Erwin Bauer

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Erwin Bauer
The following article is from The Great Soviet Encyclopedia (1979). It might be outdated or ideologically biased.

Bauer, Erwin Simonovich


Born Oct. 19, 1890, in Löcze (modern Levoča), Austria-Hungary; died 1942. Theoretical biologist.

Bauer graduated from the medical faculty of the University of Budapest (1914). He emigrated from Hungary in 1919 after the defeat of the Hungarian Soviet Republic. He worked in Germany and Czechoslovakia and beginning in 1935, in the USSR (Obukh Institute of Occupational Diseases, Timiriazev Biological Institute, the Second Moscow Medical Institute, and the All-Union Institute of Experimental Medicine). In his principal work, Theoretical Biology (1935), he developed the principle of a stable disequilibrium in living systems. On the basis of this principle he constructed a complete concept of life and its manifestations (metabolism, growth and development, irritability, reproduction, genetic mutation, and evolution). In many respects, Bauer’s work anticipated the development of modern biology.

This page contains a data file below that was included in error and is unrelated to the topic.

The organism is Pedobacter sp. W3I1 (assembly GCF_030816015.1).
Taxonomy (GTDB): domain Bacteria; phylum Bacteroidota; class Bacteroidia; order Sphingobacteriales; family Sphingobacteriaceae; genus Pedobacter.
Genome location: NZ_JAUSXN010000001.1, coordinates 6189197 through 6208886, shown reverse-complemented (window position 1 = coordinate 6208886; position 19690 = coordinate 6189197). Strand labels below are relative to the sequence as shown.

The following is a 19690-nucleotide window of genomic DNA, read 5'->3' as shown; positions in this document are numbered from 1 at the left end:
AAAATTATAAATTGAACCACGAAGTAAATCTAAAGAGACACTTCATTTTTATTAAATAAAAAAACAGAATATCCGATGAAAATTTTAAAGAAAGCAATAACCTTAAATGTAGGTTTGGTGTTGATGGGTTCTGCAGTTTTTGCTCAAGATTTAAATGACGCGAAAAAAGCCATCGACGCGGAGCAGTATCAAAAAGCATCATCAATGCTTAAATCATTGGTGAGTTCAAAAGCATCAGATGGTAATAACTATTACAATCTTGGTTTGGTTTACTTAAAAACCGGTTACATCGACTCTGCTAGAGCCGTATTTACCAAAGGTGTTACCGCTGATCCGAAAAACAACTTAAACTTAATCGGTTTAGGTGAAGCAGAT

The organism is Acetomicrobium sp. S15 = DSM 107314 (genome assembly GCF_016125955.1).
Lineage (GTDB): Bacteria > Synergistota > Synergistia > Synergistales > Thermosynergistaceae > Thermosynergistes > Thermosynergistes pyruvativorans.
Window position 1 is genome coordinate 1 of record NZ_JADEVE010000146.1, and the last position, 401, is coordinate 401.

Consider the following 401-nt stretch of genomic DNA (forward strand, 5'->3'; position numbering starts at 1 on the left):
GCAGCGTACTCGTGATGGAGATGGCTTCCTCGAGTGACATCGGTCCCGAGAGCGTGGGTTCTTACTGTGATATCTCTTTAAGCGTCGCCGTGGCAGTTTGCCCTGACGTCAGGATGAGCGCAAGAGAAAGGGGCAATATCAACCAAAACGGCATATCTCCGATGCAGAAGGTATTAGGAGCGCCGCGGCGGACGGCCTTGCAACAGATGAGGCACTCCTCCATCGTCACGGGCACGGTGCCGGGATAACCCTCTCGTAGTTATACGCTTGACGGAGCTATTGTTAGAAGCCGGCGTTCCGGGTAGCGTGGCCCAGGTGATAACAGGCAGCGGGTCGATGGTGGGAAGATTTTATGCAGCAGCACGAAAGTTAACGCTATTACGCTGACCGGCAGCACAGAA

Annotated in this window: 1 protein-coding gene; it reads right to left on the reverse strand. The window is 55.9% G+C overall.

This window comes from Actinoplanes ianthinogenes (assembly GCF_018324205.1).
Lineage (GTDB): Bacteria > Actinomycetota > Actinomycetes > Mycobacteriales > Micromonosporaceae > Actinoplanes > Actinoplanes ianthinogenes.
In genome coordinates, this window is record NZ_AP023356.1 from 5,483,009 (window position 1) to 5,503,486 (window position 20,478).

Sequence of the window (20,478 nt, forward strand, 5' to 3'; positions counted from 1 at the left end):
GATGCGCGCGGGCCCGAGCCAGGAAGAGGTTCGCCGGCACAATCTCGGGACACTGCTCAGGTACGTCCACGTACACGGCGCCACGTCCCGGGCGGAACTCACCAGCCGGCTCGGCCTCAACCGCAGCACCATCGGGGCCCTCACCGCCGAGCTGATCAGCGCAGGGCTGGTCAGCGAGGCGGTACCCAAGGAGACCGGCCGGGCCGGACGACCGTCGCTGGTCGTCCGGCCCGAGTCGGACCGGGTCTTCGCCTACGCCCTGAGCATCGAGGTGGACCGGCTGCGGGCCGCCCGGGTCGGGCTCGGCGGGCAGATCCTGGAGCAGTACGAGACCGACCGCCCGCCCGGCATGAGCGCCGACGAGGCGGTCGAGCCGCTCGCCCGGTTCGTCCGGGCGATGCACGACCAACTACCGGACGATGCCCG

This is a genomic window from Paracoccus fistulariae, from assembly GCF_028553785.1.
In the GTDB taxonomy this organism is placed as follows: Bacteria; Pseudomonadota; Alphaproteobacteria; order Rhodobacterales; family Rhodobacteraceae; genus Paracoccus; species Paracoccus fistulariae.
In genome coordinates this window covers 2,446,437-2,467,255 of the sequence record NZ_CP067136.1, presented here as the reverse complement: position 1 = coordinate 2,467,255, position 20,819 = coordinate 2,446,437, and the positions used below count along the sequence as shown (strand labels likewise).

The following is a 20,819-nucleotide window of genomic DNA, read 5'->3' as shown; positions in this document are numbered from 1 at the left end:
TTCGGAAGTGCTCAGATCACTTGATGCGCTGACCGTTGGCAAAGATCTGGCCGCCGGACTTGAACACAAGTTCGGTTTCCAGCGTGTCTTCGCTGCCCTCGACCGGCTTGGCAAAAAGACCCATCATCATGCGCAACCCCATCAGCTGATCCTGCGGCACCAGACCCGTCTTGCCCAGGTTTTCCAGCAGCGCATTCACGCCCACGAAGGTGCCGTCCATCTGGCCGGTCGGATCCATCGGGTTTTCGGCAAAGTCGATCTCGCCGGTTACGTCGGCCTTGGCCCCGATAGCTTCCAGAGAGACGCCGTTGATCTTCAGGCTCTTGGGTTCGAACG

Tokin, B. P. Teoreticheskaia biologiia i tvorchestvo E. S. Bauera, 2nd ed. Leningrad, 1965. (List of Bauer’s works.)


The Great Soviet Encyclopedia, 3rd Edition (1970-1979). © 2010 The Gale Group, Inc. All rights reserved.
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Starting in grade school, I read outdoor magazines with a passion and worshipped guys like Fred Bear, Jack O'Connor, and Erwin Bauer. From those early days, my dream was to be a freelance outdoor writer, and in 1971, after graduating from high school, serving three years in the U.S.
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